Get Started

US Expats: Another Opportunity to Come Clean with the IRS

Published in US Expats: Another Opportunity to Come Clean with the IRS

Greenback Expat Tax Services reports: following the success of previous amnesty programs, the IRS has introduced the 2012 Offshore Voluntary Disclosure Program, which provides reduced penalties for US expats who are delinquent in filing the FBAR (Foreign Bank Account Report).

Read the full press release, originally published on PR Web, below:

The IRS has begun a new Foreign Bank and Financial Account Report (FBAR) amnesty program, following the success from the previous years’ amnesty programs. Since the first program launched in 2009, the IRS has collected more than $4.4 billion in payments from penalties related to delinquent FBAR reports that have been disclosed under the first two programs. The IRS has already received more than $1 billion in pre-payments from taxpayers who chose to come forward with their delinquent FBAR reports during the 2011 disclosure program.

Many Americans overseas find themselves in the situation where they are behind on their FBAR reports. The FBAR must be filed with the U.S. Department of the Treasury by any US person who has over $10,000 in overseas bank or financial accounts. While failure to file typically results in increased penalties and potential criminal persecution, the IRS recently introduced a new Offshore Voluntary Disclosure Program (it’s third) as a way to encourage individuals to come clean with their offshore accounts.

According to David McKeegan, President of Greenback Expat Tax Services: “US expats are not the primary target of the IRS’s Offshore Voluntary Disclosure Program and thankfully the IRS is starting to let them know this. We have helped hundreds of US expats come forward and voluntarily get caught up on their US taxes and FBAR filings and these individuals have not been penalized. If you owe money on your taxes, you will likely need to pay the failure to file and failure to pay penalties, but between the Foreign Tax Credit and the Foreign Earned Income Exclusion, individuals need to be making a significant income before this becomes a risk. For most US expats who are behind on their taxes it is as simple as filing your US expat taxes, your FBAR forms and writing a letter explaining why you have fallen behind. You just need to make sure your taxes are prepared correctly.”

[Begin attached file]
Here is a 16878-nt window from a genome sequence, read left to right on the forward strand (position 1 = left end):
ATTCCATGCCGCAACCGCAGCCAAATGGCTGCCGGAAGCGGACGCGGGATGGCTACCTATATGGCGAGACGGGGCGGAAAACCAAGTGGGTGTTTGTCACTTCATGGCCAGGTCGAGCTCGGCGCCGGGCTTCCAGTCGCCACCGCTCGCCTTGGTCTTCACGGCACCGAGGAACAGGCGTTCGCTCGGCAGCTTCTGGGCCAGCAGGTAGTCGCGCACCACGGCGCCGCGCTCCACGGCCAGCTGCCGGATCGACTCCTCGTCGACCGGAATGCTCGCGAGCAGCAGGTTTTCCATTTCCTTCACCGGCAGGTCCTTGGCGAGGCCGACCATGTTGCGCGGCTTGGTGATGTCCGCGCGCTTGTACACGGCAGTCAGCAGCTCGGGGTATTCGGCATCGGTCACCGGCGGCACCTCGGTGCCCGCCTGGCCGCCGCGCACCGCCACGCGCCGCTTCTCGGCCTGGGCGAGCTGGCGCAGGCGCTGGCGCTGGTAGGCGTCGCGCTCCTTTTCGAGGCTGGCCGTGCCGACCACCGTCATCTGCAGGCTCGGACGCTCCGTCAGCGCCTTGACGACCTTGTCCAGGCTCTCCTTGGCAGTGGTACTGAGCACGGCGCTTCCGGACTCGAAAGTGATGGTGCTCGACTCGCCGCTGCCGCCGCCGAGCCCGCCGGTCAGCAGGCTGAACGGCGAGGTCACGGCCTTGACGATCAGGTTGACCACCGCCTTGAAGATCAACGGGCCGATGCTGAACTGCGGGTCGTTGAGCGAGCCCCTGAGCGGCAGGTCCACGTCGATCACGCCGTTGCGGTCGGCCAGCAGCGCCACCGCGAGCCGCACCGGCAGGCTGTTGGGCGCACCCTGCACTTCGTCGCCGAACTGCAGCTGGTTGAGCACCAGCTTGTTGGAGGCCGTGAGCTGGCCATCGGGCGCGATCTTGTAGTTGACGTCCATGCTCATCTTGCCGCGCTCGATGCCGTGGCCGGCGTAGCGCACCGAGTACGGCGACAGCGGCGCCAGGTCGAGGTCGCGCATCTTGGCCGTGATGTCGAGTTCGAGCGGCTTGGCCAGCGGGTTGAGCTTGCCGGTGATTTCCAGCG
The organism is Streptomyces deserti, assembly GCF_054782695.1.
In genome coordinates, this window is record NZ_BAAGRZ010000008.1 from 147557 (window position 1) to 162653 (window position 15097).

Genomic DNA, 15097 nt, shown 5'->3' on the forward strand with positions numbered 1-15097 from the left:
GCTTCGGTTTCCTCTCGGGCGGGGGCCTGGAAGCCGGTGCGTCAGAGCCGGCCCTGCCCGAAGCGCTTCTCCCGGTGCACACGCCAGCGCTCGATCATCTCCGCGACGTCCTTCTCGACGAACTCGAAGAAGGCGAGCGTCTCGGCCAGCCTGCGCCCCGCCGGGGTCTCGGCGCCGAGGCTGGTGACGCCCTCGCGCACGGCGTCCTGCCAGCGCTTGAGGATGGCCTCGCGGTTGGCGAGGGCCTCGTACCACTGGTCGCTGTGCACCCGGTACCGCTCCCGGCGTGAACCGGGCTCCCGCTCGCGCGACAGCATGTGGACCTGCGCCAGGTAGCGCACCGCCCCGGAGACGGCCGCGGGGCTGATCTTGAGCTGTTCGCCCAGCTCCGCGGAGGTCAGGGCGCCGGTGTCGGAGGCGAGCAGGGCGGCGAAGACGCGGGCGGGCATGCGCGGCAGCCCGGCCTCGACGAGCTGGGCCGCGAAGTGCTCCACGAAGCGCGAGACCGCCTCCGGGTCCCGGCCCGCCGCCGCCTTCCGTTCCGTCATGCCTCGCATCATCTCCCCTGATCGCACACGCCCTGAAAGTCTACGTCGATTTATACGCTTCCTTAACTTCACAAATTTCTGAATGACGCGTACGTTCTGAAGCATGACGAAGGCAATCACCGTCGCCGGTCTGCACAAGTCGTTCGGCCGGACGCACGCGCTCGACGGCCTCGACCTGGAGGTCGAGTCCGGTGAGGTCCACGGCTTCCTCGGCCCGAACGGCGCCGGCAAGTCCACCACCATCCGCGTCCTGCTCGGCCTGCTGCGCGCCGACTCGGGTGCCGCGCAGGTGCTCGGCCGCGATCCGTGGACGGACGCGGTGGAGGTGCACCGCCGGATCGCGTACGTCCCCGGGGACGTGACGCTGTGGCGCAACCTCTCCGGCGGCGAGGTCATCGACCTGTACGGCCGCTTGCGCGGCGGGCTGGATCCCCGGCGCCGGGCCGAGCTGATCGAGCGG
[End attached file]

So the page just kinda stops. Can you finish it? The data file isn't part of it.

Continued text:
The Offshore Voluntary Disclosure Initiative from 2011, offered US citizens and US expats the ability to file their delinquent US taxes and FBAR forms with reduced penalties and no criminal prosecution. If you came forward and submitted your documents voluntarily then you were able to avoid criminal prosecution and receive more lenient (and fixed) penalties from the IRS. The new program offers a similar reduction in penalties and avoidance of criminal prosecution, albeit with slightly higher maximum penalties.

It should also be noted that the 2012 Voluntary Disclosure Program does not currently have an end date. This is both good and bad in the sense that it could end in March or could run for the whole year. The IRS has stated that although there is no deadline, this could change at any time so it is recommended that any US expat that wants to come forward do so sooner rather than later.

Mr. McKeegan continued, “This is great news for US expats who are behind on their taxes and or FBAR filings. And it really should motivate any late filers to come forward and get caught up before things change. This is an opportunity not to be missed by any US expat who is behind on his/her taxes.”


Are PDF guides more your thing?

Explore our free expat tax guides to find the ones that address your specific needs.

Send this to a friend